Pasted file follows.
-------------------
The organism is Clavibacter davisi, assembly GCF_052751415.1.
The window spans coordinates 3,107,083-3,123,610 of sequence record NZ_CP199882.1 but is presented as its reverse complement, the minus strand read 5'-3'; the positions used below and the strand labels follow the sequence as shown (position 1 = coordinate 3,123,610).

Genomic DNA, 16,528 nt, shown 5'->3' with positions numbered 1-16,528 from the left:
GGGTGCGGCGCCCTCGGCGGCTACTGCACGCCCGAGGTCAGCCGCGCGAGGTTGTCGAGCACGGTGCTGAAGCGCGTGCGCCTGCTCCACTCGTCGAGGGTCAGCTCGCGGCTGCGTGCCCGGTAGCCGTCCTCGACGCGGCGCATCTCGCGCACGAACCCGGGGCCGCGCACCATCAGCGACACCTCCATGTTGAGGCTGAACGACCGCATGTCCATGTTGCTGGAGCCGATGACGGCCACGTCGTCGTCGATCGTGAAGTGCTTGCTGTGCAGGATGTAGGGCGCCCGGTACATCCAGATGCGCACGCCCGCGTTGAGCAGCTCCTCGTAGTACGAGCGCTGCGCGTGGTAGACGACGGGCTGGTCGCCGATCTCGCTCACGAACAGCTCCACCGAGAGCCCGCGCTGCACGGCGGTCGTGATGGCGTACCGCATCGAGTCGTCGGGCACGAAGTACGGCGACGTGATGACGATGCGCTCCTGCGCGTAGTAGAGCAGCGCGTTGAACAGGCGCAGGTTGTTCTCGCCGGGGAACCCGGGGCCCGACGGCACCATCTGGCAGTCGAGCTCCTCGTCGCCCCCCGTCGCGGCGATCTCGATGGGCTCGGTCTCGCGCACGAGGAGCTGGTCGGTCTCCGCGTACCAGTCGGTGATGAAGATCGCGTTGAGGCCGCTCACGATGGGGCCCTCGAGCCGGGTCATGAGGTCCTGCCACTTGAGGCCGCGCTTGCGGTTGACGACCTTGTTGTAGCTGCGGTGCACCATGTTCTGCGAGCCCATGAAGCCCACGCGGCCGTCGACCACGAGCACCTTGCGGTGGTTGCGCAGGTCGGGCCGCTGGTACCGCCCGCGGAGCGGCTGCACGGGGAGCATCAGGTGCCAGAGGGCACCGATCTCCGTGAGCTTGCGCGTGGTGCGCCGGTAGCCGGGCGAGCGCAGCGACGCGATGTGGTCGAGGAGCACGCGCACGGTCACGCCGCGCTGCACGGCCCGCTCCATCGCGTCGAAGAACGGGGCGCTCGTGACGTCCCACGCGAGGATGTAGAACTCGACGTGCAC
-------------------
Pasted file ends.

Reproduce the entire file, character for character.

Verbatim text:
The organism is Clavibacter davisi, assembly GCF_052751415.1.
The window spans coordinates 3,107,083-3,123,610 of sequence record NZ_CP199882.1 but is presented as its reverse complement, the minus strand read 5'-3'; the positions used below and the strand labels follow the sequence as shown (position 1 = coordinate 3,123,610).

Genomic DNA, 16,528 nt, shown 5'->3' with positions numbered 1-16,528 from the left:
GGGTGCGGCGCCCTCGGCGGCTACTGCACGCCCGAGGTCAGCCGCGCGAGGTTGTCGAGCACGGTGCTGAAGCGCGTGCGCCTGCTCCACTCGTCGAGGGTCAGCTCGCGGCTGCGTGCCCGGTAGCCGTCCTCGACGCGGCGCATCTCGCGCACGAACCCGGGGCCGCGCACCATCAGCGACACCTCCATGTTGAGGCTGAACGACCGCATGTCCATGTTGCTGGAGCCGATGACGGCCACGTCGTCGTCGATCGTGAAGTGCTTGCTGTGCAGGATGTAGGGCGCCCGGTACATCCAGATGCGCACGCCCGCGTTGAGCAGCTCCTCGTAGTACGAGCGCTGCGCGTGGTAGACGACGGGCTGGTCGCCGATCTCGCTCACGAACAGCTCCACCGAGAGCCCGCGCTGCACGGCGGTCGTGATGGCGTACCGCATCGAGTCGTCGGGCACGAAGTACGGCGACGTGATGACGATGCGCTCCTGCGCGTAGTAGAGCAGCGCGTTGAACAGGCGCAGGTTGTTCTCGCCGGGGAACCCGGGGCCCGACGGCACCATCTGGCAGTCGAGCTCCTCGTCGCCCCCCGTCGCGGCGATCTCGATGGGCTCGGTCTCGCGCACGAGGAGCTGGTCGGTCTCCGCGTACCAGTCGGTGATGAAGATCGCGTTGAGGCCGCTCACGATGGGGCCCTCGAGCCGGGTCATGAGGTCCTGCCACTTGAGGCCGCGCTTGCGGTTGACGACCTTGTTGTAGCTGCGGTGCACCATGTTCTGCGAGCCCATGAAGCCCACGCGGCCGTCGACCACGAGCACCTTGCGGTGGTTGCGCAGGTCGGGCCGCTGGTACCGCCCGCGGAGCGGCTGCACGGGGAGCATCAGGTGCCAGAGGGCACCGATCTCCGTGAGCTTGCGCGTGGTGCGCCGGTAGCCGGGCGAGCGCAGCGACGCGATGTGGTCGAGGAGCACGCGCACGGTCACGCCGCGCTGCACGGCCCGCTCCATCGCGTCGAAGAACGGGGCGCTCGTGACGTCCCACGCGAGGATGTAGAACTCGACGTGCAC